As described on the Matrix Geometry page, Panorama scales the objects in the matrix frame to fit inside the items in the matrix. If the matrix frame is wider than the matrix object, everything will be “smushed” to fit into the item. In the image below, you can clearly see how the star is distorted to fit. The dimensions of the text display objects are also distorted, but the text itself isn’t (it is simply cut off).
In a situation like this, you would probably prefer that the objects in the frame not be distorted, but instead have them scroll horizontally within the matrix. The first step is to turn off the scaling, which is done by setting the Elasticity to None. Now the contents of the frame aren’t “smushed” any more – instead they are cut off.
The final step is to enable the Horizontal scroll bar.
You can switch into data mode to try out the horizontal scroll bar.
To add a header to a matrix, you must add a second Report Tile Object to the form. The easiest way to do that is usually to select the original tile and its contents and hold down the Option key while dragging it. This creates a copy of the original tile.
Now I select just the new copy of the matrix frame, and change the type to Matrix Frame Header.
You can also make a new Report Tile from scratch, but doing it this way the dimensions are already lined up for you.
I press the refresh button and my header shows up. It doesn’t look much like a header yet, though.
The next step is to edit all of the formulas of the Text Display objects to display the titles instead of the data (and then press the refresh button).
The next step is to change the color of the report tile to eggplant, and the text display objects on the tile to white. Now it really looks like a header.
There is an extra little spot that Apple puts above the scroll bar.
There is no way to get rid of it, but fortunately you can change the appearance of it by adding a Matrix Frame Corner report tile to the form.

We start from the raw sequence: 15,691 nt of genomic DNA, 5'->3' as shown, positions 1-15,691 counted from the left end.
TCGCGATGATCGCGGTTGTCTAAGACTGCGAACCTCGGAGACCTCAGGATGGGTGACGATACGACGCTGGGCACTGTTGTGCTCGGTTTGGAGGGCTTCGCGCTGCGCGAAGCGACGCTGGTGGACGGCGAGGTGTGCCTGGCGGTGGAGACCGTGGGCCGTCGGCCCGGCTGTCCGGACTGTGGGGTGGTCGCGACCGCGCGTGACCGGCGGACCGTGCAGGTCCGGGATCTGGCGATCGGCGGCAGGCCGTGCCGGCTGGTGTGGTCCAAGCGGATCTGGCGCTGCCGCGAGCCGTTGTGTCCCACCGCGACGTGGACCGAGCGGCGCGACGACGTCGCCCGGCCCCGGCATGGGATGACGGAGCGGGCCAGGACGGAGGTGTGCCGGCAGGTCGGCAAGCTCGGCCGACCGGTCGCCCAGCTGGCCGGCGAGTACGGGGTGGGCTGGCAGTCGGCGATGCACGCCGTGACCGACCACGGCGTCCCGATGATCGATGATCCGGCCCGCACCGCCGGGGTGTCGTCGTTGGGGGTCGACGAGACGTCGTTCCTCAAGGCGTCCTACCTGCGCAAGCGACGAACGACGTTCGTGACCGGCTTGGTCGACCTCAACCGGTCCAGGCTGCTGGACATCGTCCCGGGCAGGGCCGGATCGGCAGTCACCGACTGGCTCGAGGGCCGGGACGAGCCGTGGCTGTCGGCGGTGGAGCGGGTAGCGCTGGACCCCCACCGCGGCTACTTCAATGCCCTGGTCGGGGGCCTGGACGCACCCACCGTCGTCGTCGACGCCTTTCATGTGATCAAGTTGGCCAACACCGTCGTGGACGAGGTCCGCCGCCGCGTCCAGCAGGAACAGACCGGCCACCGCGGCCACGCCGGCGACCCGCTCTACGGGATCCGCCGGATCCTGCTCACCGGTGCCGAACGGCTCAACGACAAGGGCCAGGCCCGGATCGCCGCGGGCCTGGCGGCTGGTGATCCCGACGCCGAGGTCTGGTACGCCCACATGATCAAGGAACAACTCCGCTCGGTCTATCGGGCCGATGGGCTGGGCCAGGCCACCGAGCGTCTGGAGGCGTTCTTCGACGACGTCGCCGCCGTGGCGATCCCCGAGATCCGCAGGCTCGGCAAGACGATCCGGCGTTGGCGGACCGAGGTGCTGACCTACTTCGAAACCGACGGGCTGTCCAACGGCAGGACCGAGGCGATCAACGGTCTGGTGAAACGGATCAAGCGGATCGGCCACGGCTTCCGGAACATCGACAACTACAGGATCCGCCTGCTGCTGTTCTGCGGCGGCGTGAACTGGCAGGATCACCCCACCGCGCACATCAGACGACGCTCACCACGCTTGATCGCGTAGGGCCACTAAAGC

If I change the color of the Matrix Frame Corner object, the color of the spot above the scroll bar changes (remember to refresh after making any change).
You can even put one or more objects into the Matrix Frame Corner object, though there isn’t very much room.
By the way, the header and the corner are never elastic – they are displayed at the exact same size. You can, however, change the height of the header by changing the height of the Matrix Frame Header object. The header height doesn’t have to be the same as the row height.
If the user clicks on the matrix header, the code associated with the Matrix Object will be triggered, just as it is if there is a click in a matrix item. The easy way to handle this is to simply put in matrixclick as the procedure code, and then set up the code for whatever objects you want to be clickable.
Now I click on an object in the header, and type in whatever code I want.
Same thing for an object in the corner.
Now I can switch to data mode, click on these items and the code will run.
If you want to manually handle clicks in the header, use the info(“matrixclickedframe”) function to find out which section of the matrix was clicked on.
Use the info(“matrixclickedobjectid”) function to get the id number of the object that clicked on. As explained in Matrix Clicking, this can be used with objectinfo( to get any information you want from the object.
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